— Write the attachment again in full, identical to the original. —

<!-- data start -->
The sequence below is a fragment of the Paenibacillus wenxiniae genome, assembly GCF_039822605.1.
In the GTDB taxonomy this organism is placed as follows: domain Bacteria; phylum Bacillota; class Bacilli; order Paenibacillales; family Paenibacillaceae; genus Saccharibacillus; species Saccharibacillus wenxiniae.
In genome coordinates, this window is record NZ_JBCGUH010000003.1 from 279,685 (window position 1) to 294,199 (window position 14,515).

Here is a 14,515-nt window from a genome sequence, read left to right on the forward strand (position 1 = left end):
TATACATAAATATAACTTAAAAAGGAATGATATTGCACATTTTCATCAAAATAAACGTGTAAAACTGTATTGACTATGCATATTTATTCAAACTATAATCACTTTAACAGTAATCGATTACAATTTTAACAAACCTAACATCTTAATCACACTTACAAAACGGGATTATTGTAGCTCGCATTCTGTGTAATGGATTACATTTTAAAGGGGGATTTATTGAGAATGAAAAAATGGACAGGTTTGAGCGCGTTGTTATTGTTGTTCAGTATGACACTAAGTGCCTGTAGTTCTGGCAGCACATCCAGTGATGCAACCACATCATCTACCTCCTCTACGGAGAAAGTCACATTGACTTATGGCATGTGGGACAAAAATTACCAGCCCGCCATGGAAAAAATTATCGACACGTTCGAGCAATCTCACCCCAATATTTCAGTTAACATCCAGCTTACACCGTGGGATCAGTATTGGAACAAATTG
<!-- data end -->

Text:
The sequence below is a fragment of the Paenibacillus wenxiniae genome, assembly GCF_039822605.1.
In the GTDB taxonomy this organism is placed as follows: domain Bacteria; phylum Bacillota; class Bacilli; order Paenibacillales; family Paenibacillaceae; genus Saccharibacillus; species Saccharibacillus wenxiniae.
In genome coordinates, this window is record NZ_JBCGUH010000003.1 from 279,685 (window position 1) to 294,199 (window position 14,515).

Here is a 14,515-nt window from a genome sequence, read left to right on the forward strand (position 1 = left end):
TATACATAAATATAACTTAAAAAGGAATGATATTGCACATTTTCATCAAAATAAACGTGTAAAACTGTATTGACTATGCATATTTATTCAAACTATAATCACTTTAACAGTAATCGATTACAATTTTAACAAACCTAACATCTTAATCACACTTACAAAACGGGATTATTGTAGCTCGCATTCTGTGTAATGGATTACATTTTAAAGGGGGATTTATTGAGAATGAAAAAATGGACAGGTTTGAGCGCGTTGTTATTGTTGTTCAGTATGACACTAAGTGCCTGTAGTTCTGGCAGCACATCCAGTGATGCAACCACATCATCTACCTCCTCTACGGAGAAAGTCACATTGACTTATGGCATGTGGGACAAAAATTACCAGCCCGCCATGGAAAAAATTATCGACACGTTCGAGCAATCTCACCCCAATATTTCAGTTAACATCCAGCTTACACCGTGGGATCAGTATTGGAACAAATTG